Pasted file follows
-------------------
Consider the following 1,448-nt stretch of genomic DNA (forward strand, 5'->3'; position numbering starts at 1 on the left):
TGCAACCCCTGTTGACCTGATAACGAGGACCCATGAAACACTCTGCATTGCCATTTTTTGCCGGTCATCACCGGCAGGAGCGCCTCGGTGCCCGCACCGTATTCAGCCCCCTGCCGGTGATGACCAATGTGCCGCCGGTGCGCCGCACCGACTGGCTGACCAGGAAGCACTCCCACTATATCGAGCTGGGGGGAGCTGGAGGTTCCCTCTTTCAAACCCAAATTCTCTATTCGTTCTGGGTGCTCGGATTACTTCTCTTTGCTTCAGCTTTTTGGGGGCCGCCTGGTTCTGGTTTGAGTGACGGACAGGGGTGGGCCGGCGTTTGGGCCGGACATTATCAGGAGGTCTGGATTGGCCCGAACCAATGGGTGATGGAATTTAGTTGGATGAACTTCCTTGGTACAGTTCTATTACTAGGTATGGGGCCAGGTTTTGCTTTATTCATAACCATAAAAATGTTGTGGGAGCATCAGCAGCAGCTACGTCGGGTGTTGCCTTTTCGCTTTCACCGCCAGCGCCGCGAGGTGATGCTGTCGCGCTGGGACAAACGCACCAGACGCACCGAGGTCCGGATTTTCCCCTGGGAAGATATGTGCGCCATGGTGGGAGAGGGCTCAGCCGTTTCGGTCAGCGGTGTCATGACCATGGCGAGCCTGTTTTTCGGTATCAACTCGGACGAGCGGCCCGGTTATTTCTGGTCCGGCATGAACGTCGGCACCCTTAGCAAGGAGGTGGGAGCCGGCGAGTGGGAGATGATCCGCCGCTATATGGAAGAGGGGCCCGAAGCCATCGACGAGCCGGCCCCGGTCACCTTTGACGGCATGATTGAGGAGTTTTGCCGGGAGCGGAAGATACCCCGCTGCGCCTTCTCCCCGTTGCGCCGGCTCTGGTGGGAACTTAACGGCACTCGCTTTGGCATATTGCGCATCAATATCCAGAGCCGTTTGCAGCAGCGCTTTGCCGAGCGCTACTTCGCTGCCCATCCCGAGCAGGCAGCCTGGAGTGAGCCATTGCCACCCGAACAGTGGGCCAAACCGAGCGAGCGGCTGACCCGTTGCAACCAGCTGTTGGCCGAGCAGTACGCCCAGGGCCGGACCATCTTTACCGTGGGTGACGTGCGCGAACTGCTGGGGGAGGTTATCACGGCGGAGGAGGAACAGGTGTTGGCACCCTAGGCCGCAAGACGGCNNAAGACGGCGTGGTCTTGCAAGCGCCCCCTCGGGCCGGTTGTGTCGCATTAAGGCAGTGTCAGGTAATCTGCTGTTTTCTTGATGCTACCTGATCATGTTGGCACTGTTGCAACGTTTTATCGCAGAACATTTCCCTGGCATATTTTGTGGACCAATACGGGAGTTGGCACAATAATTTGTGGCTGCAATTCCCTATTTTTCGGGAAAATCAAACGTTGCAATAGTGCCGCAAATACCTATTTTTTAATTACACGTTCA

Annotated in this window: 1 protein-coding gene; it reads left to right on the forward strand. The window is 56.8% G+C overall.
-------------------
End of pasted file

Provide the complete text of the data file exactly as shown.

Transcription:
Consider the following 1,448-nt stretch of genomic DNA (forward strand, 5'->3'; position numbering starts at 1 on the left):
TGCAACCCCTGTTGACCTGATAACGAGGACCCATGAAACACTCTGCATTGCCATTTTTTGCCGGTCATCACCGGCAGGAGCGCCTCGGTGCCCGCACCGTATTCAGCCCCCTGCCGGTGATGACCAATGTGCCGCCGGTGCGCCGCACCGACTGGCTGACCAGGAAGCACTCCCACTATATCGAGCTGGGGGGAGCTGGAGGTTCCCTCTTTCAAACCCAAATTCTCTATTCGTTCTGGGTGCTCGGATTACTTCTCTTTGCTTCAGCTTTTTGGGGGCCGCCTGGTTCTGGTTTGAGTGACGGACAGGGGTGGGCCGGCGTTTGGGCCGGACATTATCAGGAGGTCTGGATTGGCCCGAACCAATGGGTGATGGAATTTAGTTGGATGAACTTCCTTGGTACAGTTCTATTACTAGGTATGGGGCCAGGTTTTGCTTTATTCATAACCATAAAAATGTTGTGGGAGCATCAGCAGCAGCTACGTCGGGTGTTGCCTTTTCGCTTTCACCGCCAGCGCCGCGAGGTGATGCTGTCGCGCTGGGACAAACGCACCAGACGCACCGAGGTCCGGATTTTCCCCTGGGAAGATATGTGCGCCATGGTGGGAGAGGGCTCAGCCGTTTCGGTCAGCGGTGTCATGACCATGGCGAGCCTGTTTTTCGGTATCAACTCGGACGAGCGGCCCGGTTATTTCTGGTCCGGCATGAACGTCGGCACCCTTAGCAAGGAGGTGGGAGCCGGCGAGTGGGAGATGATCCGCCGCTATATGGAAGAGGGGCCCGAAGCCATCGACGAGCCGGCCCCGGTCACCTTTGACGGCATGATTGAGGAGTTTTGCCGGGAGCGGAAGATACCCCGCTGCGCCTTCTCCCCGTTGCGCCGGCTCTGGTGGGAACTTAACGGCACTCGCTTTGGCATATTGCGCATCAATATCCAGAGCCGTTTGCAGCAGCGCTTTGCCGAGCGCTACTTCGCTGCCCATCCCGAGCAGGCAGCCTGGAGTGAGCCATTGCCACCCGAACAGTGGGCCAAACCGAGCGAGCGGCTGACCCGTTGCAACCAGCTGTTGGCCGAGCAGTACGCCCAGGGCCGGACCATCTTTACCGTGGGTGACGTGCGCGAACTGCTGGGGGAGGTTATCACGGCGGAGGAGGAACAGGTGTTGGCACCCTAGGCCGCAAGACGGCNNAAGACGGCGTGGTCTTGCAAGCGCCCCCTCGGGCCGGTTGTGTCGCATTAAGGCAGTGTCAGGTAATCTGCTGTTTTCTTGATGCTACCTGATCATGTTGGCACTGTTGCAACGTTTTATCGCAGAACATTTCCCTGGCATATTTTGTGGACCAATACGGGAGTTGGCACAATAATTTGTGGCTGCAATTCCCTATTTTTCGGGAAAATCAAACGTTGCAATAGTGCCGCAAATACCTATTTTTTAATTACACGTTCA

Annotated in this window: 1 protein-coding gene; it reads left to right on the forward strand. The window is 56.8% G+C overall.